A Chemical Orthodoxy

Schools, Science and Education

All the SLOP you need

I have finally finished updating my booklets. The page where I used to keep them got a bit messy so I'm starting a new one here. In terms of changes, I have fiddled the sequencing on a bunch of them,... Continue Reading →

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Useful bits and pieces for evidence informed teaching

Below is a list of things I have read and found interesting and have helped me develop as a teacher. I've been collecting them over the last year or so and tried desperately to keep them in order. This is... Continue Reading →

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Dare to DEAR?

Whenever you move schools, you are inevitably bombarded with new policies, cultures, norms, habits and calendar events. At my last school, one such event was the DEAR day: drop everything and read. Someone from the English faculty picked a short... Continue Reading →

It’s just a tool! Does everything work somewhere?

It is a truth universally acknowledged that however daft a teaching idea is, as soon as you point this out online someone will tell you that it works just fine for them. Inevitably, you will be told that it is... Continue Reading →

Booklets: how I use them

Booklets have been a massive gamechanger for me. They've vastly reduced my workload, improved the quality of my students' output, helped me think more deeply about my subject and improved my pedagogical content knowledge. I now have booklets for the... Continue Reading →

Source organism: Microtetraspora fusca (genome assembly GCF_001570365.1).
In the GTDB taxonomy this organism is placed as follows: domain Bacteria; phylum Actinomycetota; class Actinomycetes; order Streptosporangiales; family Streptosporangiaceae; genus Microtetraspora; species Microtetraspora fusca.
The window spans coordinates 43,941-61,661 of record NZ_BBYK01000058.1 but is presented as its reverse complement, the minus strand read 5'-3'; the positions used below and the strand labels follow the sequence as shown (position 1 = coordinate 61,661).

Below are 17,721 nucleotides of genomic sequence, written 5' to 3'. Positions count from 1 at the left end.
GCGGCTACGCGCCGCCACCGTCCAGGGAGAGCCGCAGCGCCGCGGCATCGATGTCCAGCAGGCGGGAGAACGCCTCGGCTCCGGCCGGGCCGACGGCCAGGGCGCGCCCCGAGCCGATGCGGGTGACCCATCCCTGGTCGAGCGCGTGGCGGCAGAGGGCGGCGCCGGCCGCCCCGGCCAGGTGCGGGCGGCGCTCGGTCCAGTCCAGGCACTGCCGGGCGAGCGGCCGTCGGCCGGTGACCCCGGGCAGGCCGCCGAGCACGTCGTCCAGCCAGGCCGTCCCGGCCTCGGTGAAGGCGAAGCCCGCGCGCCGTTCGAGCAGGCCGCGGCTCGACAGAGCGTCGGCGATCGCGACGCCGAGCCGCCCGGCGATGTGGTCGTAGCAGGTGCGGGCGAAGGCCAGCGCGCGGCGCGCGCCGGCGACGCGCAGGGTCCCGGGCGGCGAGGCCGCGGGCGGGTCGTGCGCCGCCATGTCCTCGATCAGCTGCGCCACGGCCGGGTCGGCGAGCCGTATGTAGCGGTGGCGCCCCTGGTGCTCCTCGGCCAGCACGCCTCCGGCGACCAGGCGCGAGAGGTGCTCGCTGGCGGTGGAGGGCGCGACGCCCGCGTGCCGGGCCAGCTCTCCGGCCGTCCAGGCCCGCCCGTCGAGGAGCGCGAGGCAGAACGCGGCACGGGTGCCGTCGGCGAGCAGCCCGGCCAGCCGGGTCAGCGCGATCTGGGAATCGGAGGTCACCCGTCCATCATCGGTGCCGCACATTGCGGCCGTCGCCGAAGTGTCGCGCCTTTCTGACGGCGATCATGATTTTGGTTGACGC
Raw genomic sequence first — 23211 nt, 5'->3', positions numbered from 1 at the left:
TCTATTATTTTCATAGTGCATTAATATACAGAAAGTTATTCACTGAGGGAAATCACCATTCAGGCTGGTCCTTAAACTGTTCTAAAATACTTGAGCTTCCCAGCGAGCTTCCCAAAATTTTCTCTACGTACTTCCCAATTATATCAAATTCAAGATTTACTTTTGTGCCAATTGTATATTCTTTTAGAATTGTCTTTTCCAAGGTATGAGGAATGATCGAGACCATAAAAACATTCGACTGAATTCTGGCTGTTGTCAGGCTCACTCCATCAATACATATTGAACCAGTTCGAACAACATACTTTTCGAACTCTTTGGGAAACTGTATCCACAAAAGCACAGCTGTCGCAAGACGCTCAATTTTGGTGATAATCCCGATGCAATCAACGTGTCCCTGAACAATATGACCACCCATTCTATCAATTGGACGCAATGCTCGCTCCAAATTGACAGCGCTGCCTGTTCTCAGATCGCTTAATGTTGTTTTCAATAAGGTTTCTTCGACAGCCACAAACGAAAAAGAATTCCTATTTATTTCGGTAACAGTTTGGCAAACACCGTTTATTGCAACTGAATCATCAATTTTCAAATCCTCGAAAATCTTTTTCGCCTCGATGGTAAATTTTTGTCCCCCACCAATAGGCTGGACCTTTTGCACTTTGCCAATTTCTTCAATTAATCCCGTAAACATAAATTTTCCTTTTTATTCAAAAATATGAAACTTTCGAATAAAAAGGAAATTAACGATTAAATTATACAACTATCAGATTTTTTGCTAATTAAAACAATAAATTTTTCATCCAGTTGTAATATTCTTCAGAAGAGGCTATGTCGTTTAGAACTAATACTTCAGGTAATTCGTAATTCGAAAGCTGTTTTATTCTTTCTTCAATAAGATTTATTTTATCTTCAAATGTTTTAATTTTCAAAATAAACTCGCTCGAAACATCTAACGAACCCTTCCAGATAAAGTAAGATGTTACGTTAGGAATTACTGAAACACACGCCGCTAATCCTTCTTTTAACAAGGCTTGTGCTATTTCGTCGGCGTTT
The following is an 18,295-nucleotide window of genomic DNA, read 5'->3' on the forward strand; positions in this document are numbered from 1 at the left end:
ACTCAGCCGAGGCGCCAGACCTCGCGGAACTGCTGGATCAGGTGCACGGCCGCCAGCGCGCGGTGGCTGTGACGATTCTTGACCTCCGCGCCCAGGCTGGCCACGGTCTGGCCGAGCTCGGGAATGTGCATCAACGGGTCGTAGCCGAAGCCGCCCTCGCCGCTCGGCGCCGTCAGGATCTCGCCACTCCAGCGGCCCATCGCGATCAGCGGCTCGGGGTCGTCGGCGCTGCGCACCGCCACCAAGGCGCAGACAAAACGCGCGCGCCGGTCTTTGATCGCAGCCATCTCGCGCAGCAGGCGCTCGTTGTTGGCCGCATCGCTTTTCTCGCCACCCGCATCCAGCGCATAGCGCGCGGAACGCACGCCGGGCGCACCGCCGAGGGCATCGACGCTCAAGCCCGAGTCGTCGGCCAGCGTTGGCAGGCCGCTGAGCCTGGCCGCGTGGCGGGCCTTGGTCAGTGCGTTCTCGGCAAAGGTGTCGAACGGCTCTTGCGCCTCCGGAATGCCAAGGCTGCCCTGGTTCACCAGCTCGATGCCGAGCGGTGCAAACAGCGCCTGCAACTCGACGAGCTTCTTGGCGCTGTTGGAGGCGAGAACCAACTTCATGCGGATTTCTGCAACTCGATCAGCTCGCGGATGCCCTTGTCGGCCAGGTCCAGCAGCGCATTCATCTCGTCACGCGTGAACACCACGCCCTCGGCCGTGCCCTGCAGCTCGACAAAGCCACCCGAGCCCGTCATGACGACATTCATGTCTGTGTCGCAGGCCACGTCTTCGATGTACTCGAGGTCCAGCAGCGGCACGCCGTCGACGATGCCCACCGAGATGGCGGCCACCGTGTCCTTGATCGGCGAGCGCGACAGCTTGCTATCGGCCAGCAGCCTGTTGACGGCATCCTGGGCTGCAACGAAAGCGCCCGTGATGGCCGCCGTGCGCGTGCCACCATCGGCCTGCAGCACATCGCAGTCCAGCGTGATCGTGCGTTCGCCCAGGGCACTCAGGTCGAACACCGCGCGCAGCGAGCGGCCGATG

Thinking Curriculum: The One Stop Shop

Thinking deeply about curriculum is new to most of us. For a long time, we've focussed a lot more on the how than we have on the what. Recent changes in mood have been revelatory to me and, I imagine, many others.... Continue Reading →

Curriculum don’ts

Everyone's talking about curriculum these days, and this is a Good Thing. As I've argued before, we've spent too long talking about generic "teaching and learning" or "pedagogy," without the realisation that content must precede delivery. There is no point... Continue Reading →

A teacher sets an assignment     I took a bit of a punt with this one, so please go easy. Loosely based on a thought experiment from SlateStarCodex here. Also I made a mistake at one point and said "fanart" instead of "fanfiction"... Continue Reading →

What’s the Big Idea?

In 2010, the ASE published the Principles and Big Ideas of Science, the product of a conference involving a number of prominent figures within the academia of science education and edited by Wynne Harlen (1). Other than Millar and Abrahams'... Continue Reading →

Observing expert teaching

A little while back, I wrote this observation form based on Rosenshine's principles of instruction. I think it was a good start, but it had some limitations. First, I don't think that the principles are particularly well organised or sequenced,... Continue Reading →

Tes Education Resources: An Open Expression of Concern

This post has been agreed by several teachers and is shared across several blog sites. In the last couple of years, we have openly expressed concern at the approaches taken by Tes Education Resources to plagiarism and copyright violation, theft... Continue Reading →

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